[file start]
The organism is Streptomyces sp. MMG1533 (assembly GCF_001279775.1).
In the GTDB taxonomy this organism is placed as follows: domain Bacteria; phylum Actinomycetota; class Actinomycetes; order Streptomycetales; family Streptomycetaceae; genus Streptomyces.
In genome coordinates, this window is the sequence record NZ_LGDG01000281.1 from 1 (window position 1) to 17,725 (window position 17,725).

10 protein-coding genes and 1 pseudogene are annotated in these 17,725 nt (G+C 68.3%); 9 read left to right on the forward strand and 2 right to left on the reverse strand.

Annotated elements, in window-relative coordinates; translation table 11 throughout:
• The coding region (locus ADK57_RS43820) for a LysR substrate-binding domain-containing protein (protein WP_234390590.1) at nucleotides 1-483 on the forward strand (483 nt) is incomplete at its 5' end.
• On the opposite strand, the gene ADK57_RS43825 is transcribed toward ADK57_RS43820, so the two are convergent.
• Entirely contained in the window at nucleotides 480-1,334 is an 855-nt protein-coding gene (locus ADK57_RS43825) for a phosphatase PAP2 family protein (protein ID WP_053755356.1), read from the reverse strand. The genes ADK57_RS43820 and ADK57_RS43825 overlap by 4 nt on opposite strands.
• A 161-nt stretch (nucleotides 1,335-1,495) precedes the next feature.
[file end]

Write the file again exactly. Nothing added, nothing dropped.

The organism is Streptomyces sp. MMG1533 (assembly GCF_001279775.1).
In the GTDB taxonomy this organism is placed as follows: domain Bacteria; phylum Actinomycetota; class Actinomycetes; order Streptomycetales; family Streptomycetaceae; genus Streptomyces.
In genome coordinates, this window is the sequence record NZ_LGDG01000281.1 from 1 (window position 1) to 17,725 (window position 17,725).

10 protein-coding genes and 1 pseudogene are annotated in these 17,725 nt (G+C 68.3%); 9 read left to right on the forward strand and 2 right to left on the reverse strand.

Annotated elements, in window-relative coordinates; translation table 11 throughout:
• The coding region (locus ADK57_RS43820) for a LysR substrate-binding domain-containing protein (protein WP_234390590.1) at nucleotides 1-483 on the forward strand (483 nt) is incomplete at its 5' end.
• On the opposite strand, the gene ADK57_RS43825 is transcribed toward ADK57_RS43820, so the two are convergent.
• Entirely contained in the window at nucleotides 480-1,334 is an 855-nt protein-coding gene (locus ADK57_RS43825) for a phosphatase PAP2 family protein (protein ID WP_053755356.1), read from the reverse strand. The genes ADK57_RS43820 and ADK57_RS43825 overlap by 4 nt on opposite strands.
• A 161-nt stretch (nucleotides 1,335-1,495) precedes the next feature.